After being closed for good, Tokyo’s Meisei University took over some of the Taro Mine and the surrounding mining town to create their Taro campus. Today only their Cosmic Ray Laboratory is still in use, the rest of the area is abandoned. Or rather closed, as rumor has it that there is still security showing up once in a while…

What sets the Taro Mine apart from most other mines is the fact that the sifting plant wasn’t demolished – usually only massive concrete walls and pillars are left after a closed mine was stripped of any valuable machines and metals, but in this case the case was still there.
The first two floors were easily accessible and, thanks to the extremely high ceiling, quite impressive. The third floor required some climbing effort via a pile of bricks, which I wasn’t able to do due my minor *knee injury the afternoon before*. From there a rusty and party collapsed metal only staircase lead to the fourth and final floor, which I wasn’t willing to climb even if I would have been able to as it looked like a deathtrap to me.
Instead I found another way outside, where I hiked up a little slope to an exterior part of the third floor, disconnected from the rest of the sifting plant by collapsed metal constructions and intentional architectural decisions – you can see that *in the video*.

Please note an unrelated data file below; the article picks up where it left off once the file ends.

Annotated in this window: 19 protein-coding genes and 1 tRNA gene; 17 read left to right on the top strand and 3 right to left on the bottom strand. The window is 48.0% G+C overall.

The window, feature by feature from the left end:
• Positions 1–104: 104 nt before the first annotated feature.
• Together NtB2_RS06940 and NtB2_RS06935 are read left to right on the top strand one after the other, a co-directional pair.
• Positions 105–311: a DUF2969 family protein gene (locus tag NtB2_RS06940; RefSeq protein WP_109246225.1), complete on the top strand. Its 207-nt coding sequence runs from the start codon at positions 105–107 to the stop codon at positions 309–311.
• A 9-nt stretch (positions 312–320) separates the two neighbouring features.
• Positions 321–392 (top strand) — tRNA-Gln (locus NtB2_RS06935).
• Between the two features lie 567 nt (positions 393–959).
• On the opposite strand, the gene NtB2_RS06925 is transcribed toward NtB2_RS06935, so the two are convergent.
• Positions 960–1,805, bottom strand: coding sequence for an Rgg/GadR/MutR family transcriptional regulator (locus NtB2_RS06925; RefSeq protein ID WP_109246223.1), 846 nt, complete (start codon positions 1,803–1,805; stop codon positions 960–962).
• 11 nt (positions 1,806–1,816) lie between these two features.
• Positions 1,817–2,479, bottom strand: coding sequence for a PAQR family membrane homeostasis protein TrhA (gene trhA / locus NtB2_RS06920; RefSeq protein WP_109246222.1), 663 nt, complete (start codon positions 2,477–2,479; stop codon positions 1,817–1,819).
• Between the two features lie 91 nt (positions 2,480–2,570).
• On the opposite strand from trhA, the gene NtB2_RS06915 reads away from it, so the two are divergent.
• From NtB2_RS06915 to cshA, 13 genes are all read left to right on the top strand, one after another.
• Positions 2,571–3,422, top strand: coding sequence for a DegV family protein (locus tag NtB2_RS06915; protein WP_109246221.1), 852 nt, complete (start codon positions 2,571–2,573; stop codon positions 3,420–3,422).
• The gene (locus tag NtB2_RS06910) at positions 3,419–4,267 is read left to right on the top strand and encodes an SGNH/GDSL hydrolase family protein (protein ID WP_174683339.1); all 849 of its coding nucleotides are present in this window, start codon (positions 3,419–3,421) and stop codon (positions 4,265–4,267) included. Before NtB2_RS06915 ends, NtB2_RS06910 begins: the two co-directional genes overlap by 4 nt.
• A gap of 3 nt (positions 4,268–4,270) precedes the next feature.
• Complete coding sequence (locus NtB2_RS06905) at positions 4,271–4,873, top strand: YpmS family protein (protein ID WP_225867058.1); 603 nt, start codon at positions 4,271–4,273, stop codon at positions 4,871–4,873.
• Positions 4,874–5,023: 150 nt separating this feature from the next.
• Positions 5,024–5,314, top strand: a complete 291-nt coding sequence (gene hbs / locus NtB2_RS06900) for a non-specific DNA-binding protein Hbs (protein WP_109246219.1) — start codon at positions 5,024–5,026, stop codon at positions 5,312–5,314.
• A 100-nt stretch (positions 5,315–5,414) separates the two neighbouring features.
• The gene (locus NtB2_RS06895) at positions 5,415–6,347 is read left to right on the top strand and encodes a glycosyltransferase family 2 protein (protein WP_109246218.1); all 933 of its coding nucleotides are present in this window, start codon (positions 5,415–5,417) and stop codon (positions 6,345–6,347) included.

The rest of the Taro Mine actually wasn’t that interesting. One of the blue chemical pools the *Osarizawa Mine* is famous for was very active and welcomed us with a little fountain, other pools were more of brownish color and looked far less inviting. The already mentioned cosmic ray laboratory looked and sounded indeed quite active, while a huge four- or five-storey white building with a collapsed roof appeared to be so dilapidated, moldy and rotten that none of us felt the urge to get inside.
Even the 5 colorful two-storey apartment buildings down the road couldn’t get the attention of all three of us. Though there was one set of items in a wooden building we all were fascinated by – what appeared to be an old police helmet and a log with countless handwritten entries. Beautiful artifacts of modern archaeology, probably from an era when the Taro Mine was just a test operation…

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The abandoned Matsuo Mine Apartments – or: How I almost got myself seriously injured… twice!